Over the course of the three episodes, DS Miles and the other team members come to a grudging acceptance of DI Chandler and even accord him some measure of respect especially when his hunches prove true. Chandler is also assisted during the course of the investigation by a self-avowed Ripperologist Edward Buchan (Steve Pemberton) who prides himself on his vast knowledge about the Ripper murders and delights in the macabre Ripper tours he conducts in London's Whitechapel district.

The show's appeal partly lies in the plausible interweaving of the past events and the parallels with the present-day crimes.
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Format: DVD
I have a great fondness for English film/television, and now the BBC America series 'Whitechapel,' which opens with a three-part mini-series about a Jack the Ripper copycat comes our way. It is a fascinating study of modern police work versus the real Jack the Ripper era.

We are introduced to straight-laced DI Joseph Chandler, played by Rupert Penry-Jones, a avorite from MI-5 days. He is an up and comer and hopes to move to the administrative end of the police world. He enters the 'old way of policing and detective work', and almost immediately he runs up against DS Ray Miles, played by Phil Davis. The slovely, disrespectful group of detectives are in the beginning phase of a case that resembles Jack the Ripper of old. They discount any and all information from a 'Ripperologist' played by Steve Pemberton. He is a fascinating character and plays a large part in these series. After some conflict between Chandler, and the other detectives, they check unsolved crimes and discover that, much like the Ripper, this copycat may have killed before.

The three shows seem very fast paced, and many of the clues and thought processes are forced on us, to digest and assimilate. The Ripperologist, fills in many gaps, and I felt on top of the facts of Jack the Ripper and his crimes. This was an historical lesson as well as a good police procedural. The series tells us of the six women who were killed, how, when and where. The continuity of Jack the Ripper gives this show a great base, and the mystery is filled with suspense. We come to know the detectives and some of their quirks. Their tendencies to disorganization does not stand them in good stead with their new DI, and as they get to know him, they show change. This is a male 'Prime Suspect' and is well worth your viewing.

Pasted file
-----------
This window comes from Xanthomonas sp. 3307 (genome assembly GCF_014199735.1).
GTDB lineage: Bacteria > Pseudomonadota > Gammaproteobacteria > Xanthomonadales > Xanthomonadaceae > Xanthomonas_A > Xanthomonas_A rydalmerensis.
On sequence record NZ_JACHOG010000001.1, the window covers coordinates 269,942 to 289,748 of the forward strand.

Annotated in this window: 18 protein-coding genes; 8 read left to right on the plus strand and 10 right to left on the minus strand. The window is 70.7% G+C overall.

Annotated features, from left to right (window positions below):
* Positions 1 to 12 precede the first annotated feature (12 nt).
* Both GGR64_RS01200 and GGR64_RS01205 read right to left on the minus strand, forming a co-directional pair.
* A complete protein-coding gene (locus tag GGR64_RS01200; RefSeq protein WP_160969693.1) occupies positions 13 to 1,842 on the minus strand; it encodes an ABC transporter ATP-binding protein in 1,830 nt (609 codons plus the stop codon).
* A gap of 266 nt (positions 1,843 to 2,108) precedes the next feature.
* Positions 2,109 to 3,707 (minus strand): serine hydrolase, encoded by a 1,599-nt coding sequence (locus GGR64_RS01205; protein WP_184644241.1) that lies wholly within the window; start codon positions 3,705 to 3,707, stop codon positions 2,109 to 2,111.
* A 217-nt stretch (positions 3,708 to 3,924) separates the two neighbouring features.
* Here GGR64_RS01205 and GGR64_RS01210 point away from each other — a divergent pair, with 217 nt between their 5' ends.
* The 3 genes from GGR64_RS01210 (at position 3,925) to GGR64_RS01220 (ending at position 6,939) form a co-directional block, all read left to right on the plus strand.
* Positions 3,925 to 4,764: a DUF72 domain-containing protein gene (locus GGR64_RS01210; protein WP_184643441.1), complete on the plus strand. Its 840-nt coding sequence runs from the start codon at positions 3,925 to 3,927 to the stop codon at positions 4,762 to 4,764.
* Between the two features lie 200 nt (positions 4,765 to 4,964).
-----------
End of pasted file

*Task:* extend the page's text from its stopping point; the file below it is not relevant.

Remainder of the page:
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Format: DVD
History's enduring fascination with the gruesome crimes of Jack The Ripper continues unabated with yet another example of popular fiction being inspired by the legendary murderer. Truthfully, I have read enough books, seen enough television, and watched enough movies that cast Jack The Ripper into a central role that I feel like he's an old friend--albeit one I wouldn't want to invite home to dinner. So wearily and warily, I sat down to ITV's three part suspenser "Whitechapel: The Ripper Returns." Within minutes, however, I was hooked! Moody and stylish, "Whitechapel" is an expertly assembled crime drama that posits a familiar scenario where a modern day maniac is duplicating the crimes of the notorious Ripper. And while we've seen this exact set-up countless times before, it works grandly yet again. By concentrating on the police procedural aspects of the investigation as opposed to the crimes, this becomes a tense race against time to try to outwit and outmaneuver a killer by using clues from historical records. It's both well paced and well acted--and, in only three parts, it is a concise and scary little story.

Beginning with a vicious murder, the case is afoot. Rupert Penry-Jones plays an ambitious detective inspector who gets his first big murder case without initially realizing the magnitude of what will unfold. He is clued into the similarities to Jack the Ripper by a Ripper expert/enthusiast played perfectly by Steve Pemberton. Bringing the theory back to his new squad, they treat it with skepticism. In fact, the officers (led by the terrific Phillip Davis) are generally dismissive of the younger inexperienced man.